4.    Projected Energy Use. The 2011 World Energy Outlook forecasts future electricity demand for both OECD countries (developed nations who are members of the Organisation for Economic Co-operation and Development) and non-OECD countries. OECD countries assume a 32% growth in electricity generation by 2035. Non-OECD countries vary by region — 64% for Latin America, 108% for Africa, 44% for Russia & Eastern Europe, 166% for China, and 130% for all other Asian nations.
5.    Current Percentage Renewables. From the UN Energy Statistics Database (2006).
6.    Solar Energy Potential. Solar potential is based on the International Clean Energy Analysis gateway (ICEA) which uses 2008 NREL (U.S. National Renewable Energy Lab) data to determine total solar energy potential per year as a function of land area per solar class, assuming a conservative 10% conversion efficiency on available, productive land. For the Tck Climate Guide, we use a 50% deployment of available, productive land as a benchmark.
7.    Wind Energy Potential. Wind potential  is based on the International Clean Energy Analysis gateway (ICEA) which uses high resolution datasets produced by the NREL (USA), Risø DTU National Laboratory (Denmark), the National Institute for Space Research (Brazil), and the Canadian Wind Energy Association. Lower resolution data for other countries is sourced from  the U.S. National Center for Atmospheric Research. The result presented is available land area (km2) by country for class 3-7 winds at 50m above ground. Estimating 5 MW per km2 at a 25% conversion efficiency we derive total potential wind energy per year. NOTE: the American Wind Energy Association (AWEA) now uses 5 MW per km2 with a 30% conversion at 80m above ground based on new, more accurate mapping for the United States, but as this higher resolution data is not yet available in most countries the Tck Climate Guide uses the more conservative estimate, again with a 50% deployment of available, productive land.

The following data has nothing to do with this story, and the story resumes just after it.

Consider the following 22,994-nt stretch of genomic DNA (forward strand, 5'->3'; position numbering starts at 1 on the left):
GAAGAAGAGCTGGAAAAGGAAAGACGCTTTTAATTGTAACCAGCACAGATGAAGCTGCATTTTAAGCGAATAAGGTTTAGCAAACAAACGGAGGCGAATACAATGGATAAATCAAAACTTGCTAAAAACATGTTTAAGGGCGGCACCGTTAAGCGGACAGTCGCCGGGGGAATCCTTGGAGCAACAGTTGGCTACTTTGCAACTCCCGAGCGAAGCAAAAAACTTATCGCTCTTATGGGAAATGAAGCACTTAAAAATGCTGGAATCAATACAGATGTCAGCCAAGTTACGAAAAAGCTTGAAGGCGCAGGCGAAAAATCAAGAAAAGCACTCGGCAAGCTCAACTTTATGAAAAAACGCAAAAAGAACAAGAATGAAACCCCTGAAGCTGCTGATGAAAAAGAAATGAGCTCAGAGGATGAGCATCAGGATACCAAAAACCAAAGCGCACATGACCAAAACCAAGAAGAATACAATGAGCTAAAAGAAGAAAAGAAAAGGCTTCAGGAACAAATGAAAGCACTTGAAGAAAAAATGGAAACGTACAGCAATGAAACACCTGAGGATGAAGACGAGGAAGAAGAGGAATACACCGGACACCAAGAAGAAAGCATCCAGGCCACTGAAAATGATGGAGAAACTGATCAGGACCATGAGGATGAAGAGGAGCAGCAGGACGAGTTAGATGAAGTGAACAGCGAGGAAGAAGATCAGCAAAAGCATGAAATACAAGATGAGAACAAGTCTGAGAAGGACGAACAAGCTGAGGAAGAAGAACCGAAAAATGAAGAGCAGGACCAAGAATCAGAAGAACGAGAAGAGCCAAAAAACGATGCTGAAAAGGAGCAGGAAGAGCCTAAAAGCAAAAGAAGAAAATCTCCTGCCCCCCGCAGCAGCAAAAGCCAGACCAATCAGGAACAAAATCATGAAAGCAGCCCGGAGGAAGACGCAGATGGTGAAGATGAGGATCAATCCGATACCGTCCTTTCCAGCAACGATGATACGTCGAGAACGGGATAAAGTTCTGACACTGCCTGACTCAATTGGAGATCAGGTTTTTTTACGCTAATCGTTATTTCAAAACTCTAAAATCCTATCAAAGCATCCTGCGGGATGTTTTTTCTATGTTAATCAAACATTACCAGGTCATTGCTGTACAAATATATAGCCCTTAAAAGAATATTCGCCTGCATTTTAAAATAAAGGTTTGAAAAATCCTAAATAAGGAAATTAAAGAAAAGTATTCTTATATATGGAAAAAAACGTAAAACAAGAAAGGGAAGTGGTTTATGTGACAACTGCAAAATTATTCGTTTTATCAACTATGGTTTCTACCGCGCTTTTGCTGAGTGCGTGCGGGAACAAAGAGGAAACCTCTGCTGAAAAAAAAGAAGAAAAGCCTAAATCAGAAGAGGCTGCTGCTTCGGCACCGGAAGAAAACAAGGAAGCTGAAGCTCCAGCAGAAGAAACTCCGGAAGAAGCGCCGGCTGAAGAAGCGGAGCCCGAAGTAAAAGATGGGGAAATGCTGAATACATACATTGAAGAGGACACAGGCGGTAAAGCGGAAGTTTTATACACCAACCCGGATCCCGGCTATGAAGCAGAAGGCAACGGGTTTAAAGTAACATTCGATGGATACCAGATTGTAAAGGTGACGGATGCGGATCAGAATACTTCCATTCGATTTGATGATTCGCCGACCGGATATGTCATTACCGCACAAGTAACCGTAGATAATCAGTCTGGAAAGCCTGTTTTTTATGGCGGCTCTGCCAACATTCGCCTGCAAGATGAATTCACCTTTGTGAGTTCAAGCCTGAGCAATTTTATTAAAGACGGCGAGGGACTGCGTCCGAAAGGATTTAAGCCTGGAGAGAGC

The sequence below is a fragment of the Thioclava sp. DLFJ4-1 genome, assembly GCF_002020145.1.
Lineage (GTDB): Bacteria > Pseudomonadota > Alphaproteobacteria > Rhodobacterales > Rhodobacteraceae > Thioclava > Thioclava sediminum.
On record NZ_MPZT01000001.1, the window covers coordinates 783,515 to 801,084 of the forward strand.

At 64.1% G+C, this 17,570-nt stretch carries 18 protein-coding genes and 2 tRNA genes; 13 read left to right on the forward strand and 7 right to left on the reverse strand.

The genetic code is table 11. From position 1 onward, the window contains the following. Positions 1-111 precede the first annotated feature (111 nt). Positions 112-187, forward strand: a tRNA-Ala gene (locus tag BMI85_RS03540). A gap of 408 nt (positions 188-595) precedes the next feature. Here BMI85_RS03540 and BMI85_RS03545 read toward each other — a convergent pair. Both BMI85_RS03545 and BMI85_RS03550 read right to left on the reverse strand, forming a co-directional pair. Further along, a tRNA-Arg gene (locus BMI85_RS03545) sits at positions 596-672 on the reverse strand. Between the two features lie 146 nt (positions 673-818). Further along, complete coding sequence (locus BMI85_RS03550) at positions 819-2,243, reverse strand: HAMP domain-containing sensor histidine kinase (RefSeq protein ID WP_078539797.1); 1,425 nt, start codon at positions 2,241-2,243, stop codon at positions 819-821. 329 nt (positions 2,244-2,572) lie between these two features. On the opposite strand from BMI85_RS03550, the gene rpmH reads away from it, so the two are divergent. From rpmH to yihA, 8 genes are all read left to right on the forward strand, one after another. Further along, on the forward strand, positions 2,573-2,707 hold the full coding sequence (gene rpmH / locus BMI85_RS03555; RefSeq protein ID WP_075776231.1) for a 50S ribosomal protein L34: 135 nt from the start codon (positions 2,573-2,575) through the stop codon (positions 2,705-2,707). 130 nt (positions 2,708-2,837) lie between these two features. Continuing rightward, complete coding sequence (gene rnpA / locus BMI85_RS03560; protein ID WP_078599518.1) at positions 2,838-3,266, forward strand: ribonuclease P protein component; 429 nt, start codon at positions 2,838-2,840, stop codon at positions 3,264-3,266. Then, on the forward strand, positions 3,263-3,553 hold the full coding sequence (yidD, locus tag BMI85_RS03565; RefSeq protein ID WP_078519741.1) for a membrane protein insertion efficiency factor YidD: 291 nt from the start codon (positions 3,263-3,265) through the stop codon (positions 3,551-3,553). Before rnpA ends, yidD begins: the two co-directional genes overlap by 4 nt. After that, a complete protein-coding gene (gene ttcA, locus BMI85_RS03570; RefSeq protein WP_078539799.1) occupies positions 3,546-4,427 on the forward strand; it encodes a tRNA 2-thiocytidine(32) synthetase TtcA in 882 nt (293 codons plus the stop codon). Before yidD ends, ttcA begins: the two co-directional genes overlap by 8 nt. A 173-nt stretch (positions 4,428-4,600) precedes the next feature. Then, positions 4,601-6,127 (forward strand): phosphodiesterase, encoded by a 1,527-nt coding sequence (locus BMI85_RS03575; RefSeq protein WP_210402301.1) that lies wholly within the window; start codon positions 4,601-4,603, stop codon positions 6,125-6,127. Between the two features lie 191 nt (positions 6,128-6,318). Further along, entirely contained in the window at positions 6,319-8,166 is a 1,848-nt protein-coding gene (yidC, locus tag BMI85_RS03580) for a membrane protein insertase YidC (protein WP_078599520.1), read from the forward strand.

8.    Renewable Power Factor. The last field in the chart displays the number of times a country can meet its projected energy demand for 2035 (less current renewables) solely through it’s wind and/or solar power. In the case of South Africa, with a projected electricity demand of  approximately 504,000 gigawatt-hours, the country could power itself four times over, just through a 50% deployment of solar resources using current technologies.

Karl Burkart is the Director of Digital Campaigns at TckTckTck and the Green Tech blogger at Mother Nature Network.

Originally posted to Climate Change SOS on Wed Aug 22, 2012 at 03:13 PM PDT.

Also republished by DK GreenRoots, Moving Planet, Kosowatt, and J Town.